Quitting, which happens when the user types C-g, is not considered an error, but it is handled almost like an error. See Quitting.

Every error specifies an error message, one way or another. The message should state what is wrong (“File does not exist"), not how things ought to be (“File must exist"). The convention in Emacs Lisp is that error messages should start with a capital letter, but should not end with any sort of punctuation.

function error format-string \&rest args

This function signals an error with an error message constructed by applying format-message (see Formatting Strings) to format-string and args.

These examples show typical uses of error:

(error "That is an error -- try something else")
error→ That is an error -- try something else
(error "Invalid name `%s'" "A%%B")
error→ Invalid name ‘A%%B’

error works by calling signal with two arguments: the error symbol error, and a list containing the string returned by format-message.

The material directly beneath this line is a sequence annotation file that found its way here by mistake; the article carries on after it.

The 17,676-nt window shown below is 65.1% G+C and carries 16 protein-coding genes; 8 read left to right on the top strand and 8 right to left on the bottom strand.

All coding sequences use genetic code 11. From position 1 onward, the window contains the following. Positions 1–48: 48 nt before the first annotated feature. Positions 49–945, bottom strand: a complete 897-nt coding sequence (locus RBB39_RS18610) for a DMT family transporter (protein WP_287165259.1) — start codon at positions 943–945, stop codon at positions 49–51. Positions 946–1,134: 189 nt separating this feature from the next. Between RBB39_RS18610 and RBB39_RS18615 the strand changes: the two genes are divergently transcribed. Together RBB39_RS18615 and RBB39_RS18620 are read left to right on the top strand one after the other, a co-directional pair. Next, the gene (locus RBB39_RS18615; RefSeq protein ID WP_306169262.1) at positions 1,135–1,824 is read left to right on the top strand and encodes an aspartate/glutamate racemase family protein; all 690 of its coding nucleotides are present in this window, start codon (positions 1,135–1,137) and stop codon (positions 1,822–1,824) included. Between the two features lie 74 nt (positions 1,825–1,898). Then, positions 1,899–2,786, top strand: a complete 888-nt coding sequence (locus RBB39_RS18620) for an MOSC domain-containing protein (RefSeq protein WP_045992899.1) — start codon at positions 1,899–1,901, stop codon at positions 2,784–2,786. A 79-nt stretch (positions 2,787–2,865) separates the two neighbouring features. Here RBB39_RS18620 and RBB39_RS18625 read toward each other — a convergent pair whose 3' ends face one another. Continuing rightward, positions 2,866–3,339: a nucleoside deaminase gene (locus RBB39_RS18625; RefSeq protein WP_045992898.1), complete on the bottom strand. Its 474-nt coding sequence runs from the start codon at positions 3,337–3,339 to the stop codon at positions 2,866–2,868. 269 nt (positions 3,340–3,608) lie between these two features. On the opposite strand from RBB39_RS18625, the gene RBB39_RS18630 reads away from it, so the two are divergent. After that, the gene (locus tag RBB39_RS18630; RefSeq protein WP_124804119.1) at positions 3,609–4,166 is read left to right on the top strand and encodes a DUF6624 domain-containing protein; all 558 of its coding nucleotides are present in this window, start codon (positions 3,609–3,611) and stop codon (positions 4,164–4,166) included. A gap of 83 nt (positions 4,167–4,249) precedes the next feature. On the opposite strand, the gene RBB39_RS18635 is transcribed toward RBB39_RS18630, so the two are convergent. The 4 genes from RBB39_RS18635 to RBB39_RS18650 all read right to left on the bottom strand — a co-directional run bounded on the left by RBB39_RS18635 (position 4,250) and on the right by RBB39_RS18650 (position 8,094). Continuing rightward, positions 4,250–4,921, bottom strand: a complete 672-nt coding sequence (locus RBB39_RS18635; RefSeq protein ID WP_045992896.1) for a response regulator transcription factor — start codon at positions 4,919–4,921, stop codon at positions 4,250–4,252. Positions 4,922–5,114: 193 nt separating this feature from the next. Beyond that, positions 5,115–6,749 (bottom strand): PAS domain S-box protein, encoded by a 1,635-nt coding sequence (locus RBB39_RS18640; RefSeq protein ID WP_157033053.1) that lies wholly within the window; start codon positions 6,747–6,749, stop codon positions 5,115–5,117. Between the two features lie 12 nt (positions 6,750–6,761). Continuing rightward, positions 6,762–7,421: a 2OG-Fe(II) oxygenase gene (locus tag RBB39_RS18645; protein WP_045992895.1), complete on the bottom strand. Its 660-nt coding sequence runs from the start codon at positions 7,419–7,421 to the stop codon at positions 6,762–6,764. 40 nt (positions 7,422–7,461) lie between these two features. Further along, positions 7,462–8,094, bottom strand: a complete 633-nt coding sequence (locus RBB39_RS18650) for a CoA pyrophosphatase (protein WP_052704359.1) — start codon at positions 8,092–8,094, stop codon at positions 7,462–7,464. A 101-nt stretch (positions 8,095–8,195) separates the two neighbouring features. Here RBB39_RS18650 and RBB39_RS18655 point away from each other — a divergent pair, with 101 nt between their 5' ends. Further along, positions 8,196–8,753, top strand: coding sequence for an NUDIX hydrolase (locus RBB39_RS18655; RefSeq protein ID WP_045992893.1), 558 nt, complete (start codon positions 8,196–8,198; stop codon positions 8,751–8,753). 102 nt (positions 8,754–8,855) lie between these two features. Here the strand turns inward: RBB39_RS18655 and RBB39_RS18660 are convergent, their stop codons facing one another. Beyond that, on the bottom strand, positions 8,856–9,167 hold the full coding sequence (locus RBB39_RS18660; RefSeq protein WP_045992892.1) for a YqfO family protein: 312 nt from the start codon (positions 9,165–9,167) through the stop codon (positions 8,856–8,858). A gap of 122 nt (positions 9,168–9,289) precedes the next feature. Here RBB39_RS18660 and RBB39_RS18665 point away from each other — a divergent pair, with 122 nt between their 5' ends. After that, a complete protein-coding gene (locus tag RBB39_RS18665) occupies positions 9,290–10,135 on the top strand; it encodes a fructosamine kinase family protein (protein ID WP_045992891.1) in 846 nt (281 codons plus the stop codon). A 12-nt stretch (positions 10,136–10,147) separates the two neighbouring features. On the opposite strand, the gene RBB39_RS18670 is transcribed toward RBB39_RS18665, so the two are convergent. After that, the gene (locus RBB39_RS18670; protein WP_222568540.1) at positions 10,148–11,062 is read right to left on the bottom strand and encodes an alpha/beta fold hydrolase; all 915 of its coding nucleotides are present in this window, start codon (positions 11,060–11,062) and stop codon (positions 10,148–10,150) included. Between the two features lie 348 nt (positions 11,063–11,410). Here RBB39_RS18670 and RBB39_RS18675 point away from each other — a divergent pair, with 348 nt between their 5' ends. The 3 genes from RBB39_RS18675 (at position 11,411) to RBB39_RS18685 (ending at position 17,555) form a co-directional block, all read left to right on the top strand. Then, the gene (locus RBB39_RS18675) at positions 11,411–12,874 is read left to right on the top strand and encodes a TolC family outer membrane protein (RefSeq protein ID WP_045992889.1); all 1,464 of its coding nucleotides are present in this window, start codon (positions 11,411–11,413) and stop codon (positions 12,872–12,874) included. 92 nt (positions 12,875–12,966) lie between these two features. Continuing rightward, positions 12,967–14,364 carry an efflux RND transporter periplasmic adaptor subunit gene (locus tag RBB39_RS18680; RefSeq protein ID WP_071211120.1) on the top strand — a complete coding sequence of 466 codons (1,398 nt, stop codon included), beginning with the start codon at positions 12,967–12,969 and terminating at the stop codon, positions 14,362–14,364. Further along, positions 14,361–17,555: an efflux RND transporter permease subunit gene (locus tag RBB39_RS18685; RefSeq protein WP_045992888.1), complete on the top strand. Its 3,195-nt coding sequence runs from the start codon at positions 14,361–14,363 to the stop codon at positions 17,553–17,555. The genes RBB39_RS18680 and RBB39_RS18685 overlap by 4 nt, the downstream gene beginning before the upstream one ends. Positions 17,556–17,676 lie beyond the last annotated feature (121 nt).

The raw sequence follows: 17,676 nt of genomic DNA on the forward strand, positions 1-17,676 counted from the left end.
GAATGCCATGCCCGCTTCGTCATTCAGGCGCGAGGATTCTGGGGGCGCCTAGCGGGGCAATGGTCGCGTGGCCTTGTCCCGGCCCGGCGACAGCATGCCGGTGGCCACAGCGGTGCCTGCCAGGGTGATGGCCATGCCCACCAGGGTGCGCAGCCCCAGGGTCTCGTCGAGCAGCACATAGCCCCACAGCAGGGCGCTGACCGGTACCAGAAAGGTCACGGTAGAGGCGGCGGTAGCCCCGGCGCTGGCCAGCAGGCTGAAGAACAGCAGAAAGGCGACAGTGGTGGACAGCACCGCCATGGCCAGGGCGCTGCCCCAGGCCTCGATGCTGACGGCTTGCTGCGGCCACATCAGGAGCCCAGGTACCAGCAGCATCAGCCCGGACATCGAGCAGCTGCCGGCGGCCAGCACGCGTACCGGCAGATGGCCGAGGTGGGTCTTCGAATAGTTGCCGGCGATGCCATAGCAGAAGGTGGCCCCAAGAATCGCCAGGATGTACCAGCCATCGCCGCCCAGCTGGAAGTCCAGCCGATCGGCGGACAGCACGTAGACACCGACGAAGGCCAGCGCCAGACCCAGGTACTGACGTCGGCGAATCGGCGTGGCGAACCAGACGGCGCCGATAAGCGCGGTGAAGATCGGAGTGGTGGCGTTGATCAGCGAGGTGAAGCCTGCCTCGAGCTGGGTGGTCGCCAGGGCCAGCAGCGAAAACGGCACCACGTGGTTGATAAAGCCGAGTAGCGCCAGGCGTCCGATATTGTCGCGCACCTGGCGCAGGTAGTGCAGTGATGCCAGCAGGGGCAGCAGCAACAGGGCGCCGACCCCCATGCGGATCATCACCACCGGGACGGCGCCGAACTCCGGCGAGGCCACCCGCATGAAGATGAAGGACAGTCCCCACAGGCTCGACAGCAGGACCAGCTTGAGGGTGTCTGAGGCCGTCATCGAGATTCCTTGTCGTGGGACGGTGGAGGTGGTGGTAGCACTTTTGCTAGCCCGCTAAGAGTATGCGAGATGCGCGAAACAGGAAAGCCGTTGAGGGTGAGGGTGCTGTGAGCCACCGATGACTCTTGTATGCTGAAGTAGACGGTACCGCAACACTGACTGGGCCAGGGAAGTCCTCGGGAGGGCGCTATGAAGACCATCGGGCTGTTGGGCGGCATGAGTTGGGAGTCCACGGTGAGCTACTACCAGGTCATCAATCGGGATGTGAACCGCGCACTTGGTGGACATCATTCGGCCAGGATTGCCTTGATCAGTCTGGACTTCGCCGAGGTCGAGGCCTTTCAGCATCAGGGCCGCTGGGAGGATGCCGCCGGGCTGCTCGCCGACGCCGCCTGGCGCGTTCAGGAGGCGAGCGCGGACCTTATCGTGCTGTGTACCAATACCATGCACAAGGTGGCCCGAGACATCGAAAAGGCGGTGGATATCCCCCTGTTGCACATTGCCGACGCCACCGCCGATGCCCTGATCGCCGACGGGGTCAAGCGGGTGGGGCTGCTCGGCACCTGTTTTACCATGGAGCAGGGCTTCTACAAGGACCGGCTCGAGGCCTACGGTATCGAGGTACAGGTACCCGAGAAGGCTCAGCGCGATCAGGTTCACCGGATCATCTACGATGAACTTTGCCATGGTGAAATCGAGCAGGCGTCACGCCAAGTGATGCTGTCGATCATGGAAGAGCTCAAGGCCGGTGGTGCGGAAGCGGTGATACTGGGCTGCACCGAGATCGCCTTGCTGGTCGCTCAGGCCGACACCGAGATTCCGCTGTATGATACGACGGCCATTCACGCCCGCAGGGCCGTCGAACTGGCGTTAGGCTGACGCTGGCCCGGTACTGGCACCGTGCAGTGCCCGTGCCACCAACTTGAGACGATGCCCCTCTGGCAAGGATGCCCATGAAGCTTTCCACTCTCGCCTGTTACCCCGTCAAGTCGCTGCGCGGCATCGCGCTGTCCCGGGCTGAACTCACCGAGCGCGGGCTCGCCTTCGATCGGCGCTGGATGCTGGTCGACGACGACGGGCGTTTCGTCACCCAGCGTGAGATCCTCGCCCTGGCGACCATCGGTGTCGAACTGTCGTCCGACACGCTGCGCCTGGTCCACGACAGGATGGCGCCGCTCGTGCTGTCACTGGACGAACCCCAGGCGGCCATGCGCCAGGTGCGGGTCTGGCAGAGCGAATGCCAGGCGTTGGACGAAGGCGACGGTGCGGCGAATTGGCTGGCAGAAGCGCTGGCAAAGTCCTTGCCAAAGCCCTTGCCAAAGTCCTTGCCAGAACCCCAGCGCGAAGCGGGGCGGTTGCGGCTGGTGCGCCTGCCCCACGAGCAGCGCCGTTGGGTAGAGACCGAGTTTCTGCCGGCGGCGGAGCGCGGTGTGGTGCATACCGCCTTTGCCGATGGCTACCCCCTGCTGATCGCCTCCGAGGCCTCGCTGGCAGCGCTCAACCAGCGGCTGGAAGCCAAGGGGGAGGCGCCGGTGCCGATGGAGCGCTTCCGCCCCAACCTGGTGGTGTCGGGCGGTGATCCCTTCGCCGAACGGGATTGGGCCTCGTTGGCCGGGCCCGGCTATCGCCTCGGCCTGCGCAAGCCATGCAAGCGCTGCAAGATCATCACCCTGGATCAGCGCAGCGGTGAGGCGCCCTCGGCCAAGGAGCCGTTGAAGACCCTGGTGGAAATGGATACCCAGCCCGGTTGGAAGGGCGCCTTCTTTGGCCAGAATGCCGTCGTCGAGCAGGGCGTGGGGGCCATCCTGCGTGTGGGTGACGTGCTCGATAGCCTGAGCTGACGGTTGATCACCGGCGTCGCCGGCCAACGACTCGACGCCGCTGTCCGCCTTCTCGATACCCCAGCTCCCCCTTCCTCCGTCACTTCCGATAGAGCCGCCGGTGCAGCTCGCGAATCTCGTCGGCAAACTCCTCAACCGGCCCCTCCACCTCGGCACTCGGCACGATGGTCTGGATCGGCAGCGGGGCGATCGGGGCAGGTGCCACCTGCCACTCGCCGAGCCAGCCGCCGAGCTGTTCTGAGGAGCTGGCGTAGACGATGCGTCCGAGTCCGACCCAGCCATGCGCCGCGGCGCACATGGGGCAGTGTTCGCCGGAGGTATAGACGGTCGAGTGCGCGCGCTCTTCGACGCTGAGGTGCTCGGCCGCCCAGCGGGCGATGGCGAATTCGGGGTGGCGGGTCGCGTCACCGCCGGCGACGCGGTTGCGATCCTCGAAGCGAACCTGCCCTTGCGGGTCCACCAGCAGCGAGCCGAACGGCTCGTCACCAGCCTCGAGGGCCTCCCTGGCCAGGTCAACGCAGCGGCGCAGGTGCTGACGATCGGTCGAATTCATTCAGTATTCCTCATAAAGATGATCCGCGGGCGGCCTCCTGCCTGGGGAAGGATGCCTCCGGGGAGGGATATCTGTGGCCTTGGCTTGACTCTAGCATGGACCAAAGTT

Typically grave accent and apostrophe in the format translate to matching curved quotes, e.g., "Missing `%s'" might result in "Missing ‘foo’". See Text Quoting Style, for how to influence or inhibit this translation.

Warning: If you want to use your own string as an error message verbatim, don’t just write (error string). If string string contains ‘%’, ‘`’, or ‘'’ it may be reformatted, with undesirable results. Instead, use (error "%s" string).

function signal error-symbol data

This function signals an error named by error-symbol. The argument data is a list of additional Lisp objects relevant to the circumstances of the error.

The argument error-symbol must be an error symbol—a symbol defined with define-error. This is how Emacs Lisp classifies different sorts of errors. See Error Symbols, for a description of error symbols, error conditions and condition names.